In-person or online, indoors or outside, she says it’s the perfect time to read about the signs of spring. It’s natural for preschoolers to wonder why it’s wintry one day and warm the next (and vice versa!). Books can help them understand what they’re observing.
For example, preschoolers noticed silver buckets and blue plastic bags hanging from maple trees at the nature center in early March. That prompted Jennifer to pull out “Spring Thaw” by Stephen Schnur.
A group of preschoolers peer into a sap bucket.
“It’s a wonderful book, not just about maple sap, but about flowers blooming in the snow, baby lambs, and the relationship between a grandpa and a child,” she says.
For all things spring, the preschool teachers also recommend “And Then It’s Spring” by Julie Fogliano and “Over and Under the Pond” by Kate Messner.
Dodge teachers usually have a book pre-selected for a class session, but they never forget to follow children’s interests and discoveries.
A preschooler displays a colorful page of her book.
“I’ve had kids that turn over every rock on the path on a morning hike,” Jennifer says. “That’s when I would drop my plan and pull out Rhoda’s Rock Hunt, or Agate by Joy Morgan Dey.”
She recalls one freezing day when her preschoolers came upon Tony and Terry, Dodge’s two horses, grazing in the snowy pastures. “One child pointed to the horse, and asked me, ‘He doesn’t have a hat on, but I do. Isn’t he cold?”
Two preschoolers watch Tony and Terry, Dodge's resident horses, huddle together on a winter day.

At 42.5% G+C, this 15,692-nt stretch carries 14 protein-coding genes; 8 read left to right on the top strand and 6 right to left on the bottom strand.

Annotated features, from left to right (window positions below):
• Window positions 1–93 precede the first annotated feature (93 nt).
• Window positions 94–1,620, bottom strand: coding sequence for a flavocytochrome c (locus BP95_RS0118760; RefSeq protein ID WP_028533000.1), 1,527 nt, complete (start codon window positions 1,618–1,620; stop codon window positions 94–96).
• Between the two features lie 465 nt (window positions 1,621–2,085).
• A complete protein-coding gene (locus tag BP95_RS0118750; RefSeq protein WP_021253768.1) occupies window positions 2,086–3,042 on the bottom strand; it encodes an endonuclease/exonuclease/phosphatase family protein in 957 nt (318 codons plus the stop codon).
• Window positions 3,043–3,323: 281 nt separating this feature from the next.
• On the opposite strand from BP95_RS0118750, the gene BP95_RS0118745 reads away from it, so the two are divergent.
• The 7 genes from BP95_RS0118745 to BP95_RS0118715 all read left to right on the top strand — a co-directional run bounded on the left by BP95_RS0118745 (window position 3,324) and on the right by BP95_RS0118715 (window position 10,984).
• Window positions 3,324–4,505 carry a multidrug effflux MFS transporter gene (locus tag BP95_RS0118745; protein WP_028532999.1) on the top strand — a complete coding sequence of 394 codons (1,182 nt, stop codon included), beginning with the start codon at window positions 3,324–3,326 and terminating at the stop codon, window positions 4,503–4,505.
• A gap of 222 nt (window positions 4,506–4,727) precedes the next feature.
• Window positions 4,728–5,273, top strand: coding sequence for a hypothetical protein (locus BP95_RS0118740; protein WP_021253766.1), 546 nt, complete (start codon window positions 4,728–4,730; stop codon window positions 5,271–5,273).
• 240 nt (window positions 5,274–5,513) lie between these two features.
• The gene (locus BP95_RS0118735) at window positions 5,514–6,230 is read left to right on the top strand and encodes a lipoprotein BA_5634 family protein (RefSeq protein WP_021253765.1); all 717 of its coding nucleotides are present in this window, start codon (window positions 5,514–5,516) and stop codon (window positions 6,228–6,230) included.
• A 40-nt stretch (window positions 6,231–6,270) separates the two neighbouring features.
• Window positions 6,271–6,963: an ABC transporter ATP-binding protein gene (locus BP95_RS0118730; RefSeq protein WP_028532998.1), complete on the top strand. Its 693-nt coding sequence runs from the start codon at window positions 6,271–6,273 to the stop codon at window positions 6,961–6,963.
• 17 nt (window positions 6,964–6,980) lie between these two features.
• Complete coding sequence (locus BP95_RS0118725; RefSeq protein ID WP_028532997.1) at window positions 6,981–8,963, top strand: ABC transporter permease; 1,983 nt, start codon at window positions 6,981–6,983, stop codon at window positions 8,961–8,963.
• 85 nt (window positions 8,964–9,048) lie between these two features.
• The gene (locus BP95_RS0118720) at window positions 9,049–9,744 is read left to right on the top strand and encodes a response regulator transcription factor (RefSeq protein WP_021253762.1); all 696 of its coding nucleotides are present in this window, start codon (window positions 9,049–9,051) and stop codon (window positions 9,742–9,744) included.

Returning to the classroom, they read Feather and Hair, What Animals Wear by Jennifer Ward, with illustrations by Jing Jing Tsong. They discussed how thick horsehair can keep the equines warm all winter long. Dodge classrooms are also full of bird feathers, snakeskins and turtle shells to give preschoolers a tactile understanding of animal adaptations.
“Know that nonfiction books definitely make wonderful read-alouds,” Jennifer says. Fact-based books can satisfy kids’ curiosity and get them thinking about even more questions and possibilities.
“When I’m picking out a book, I ask myself, what fits in this moment? What does this classroom or child need right now?” That’s reading your audience, she says. And parents are already pros at exactly that because they know their children’s moods and attitudes best.
A few favorite books for preschoolers, teachers and parents alike.
Parents can read aloud from books they already own, check out e-books from the public library, or order from an online bookseller—whatever connects your family to the fun and fantasy of stories. Go find those books that are beautiful, exciting or hilarious to parent and child.
“When you love something—a certain topic, a certain book—it shows,” Jennifer says.
It’s the Dodge Nature Preschool way: Read a lot, read with love, and your preschoolers will respond.
Bring the sing, make you move
Tanka Tanka Skunk! by Steve Webb
Listen to the Rain by Bill Martin, Jr. and John Archambault; illustrated by James Endicott
Watersong by Tim McCanna, illustrated by Richard Smythe
Appealing to any age
Dragons Love Tacos by Adam Rubin and Daniel Salmieri
The Gruffalo by Julia Donaldson, illustrated by Axel Scheffler
The Wild Robot by Peter Brown
Creepy Carrots! by Aaron Reynolds, illustrated by Peter Brown
Stay home and snuggle up
Elephant & Piggie books by Mo Willems
Owl Babies by Martin Waddell, illustrated by Patrick Benson
There’s An Alligator Under My Bed by Mercer Mayer
In My Heart: A Book of Feelings by Jo Witek, illustrated by Christine Roussey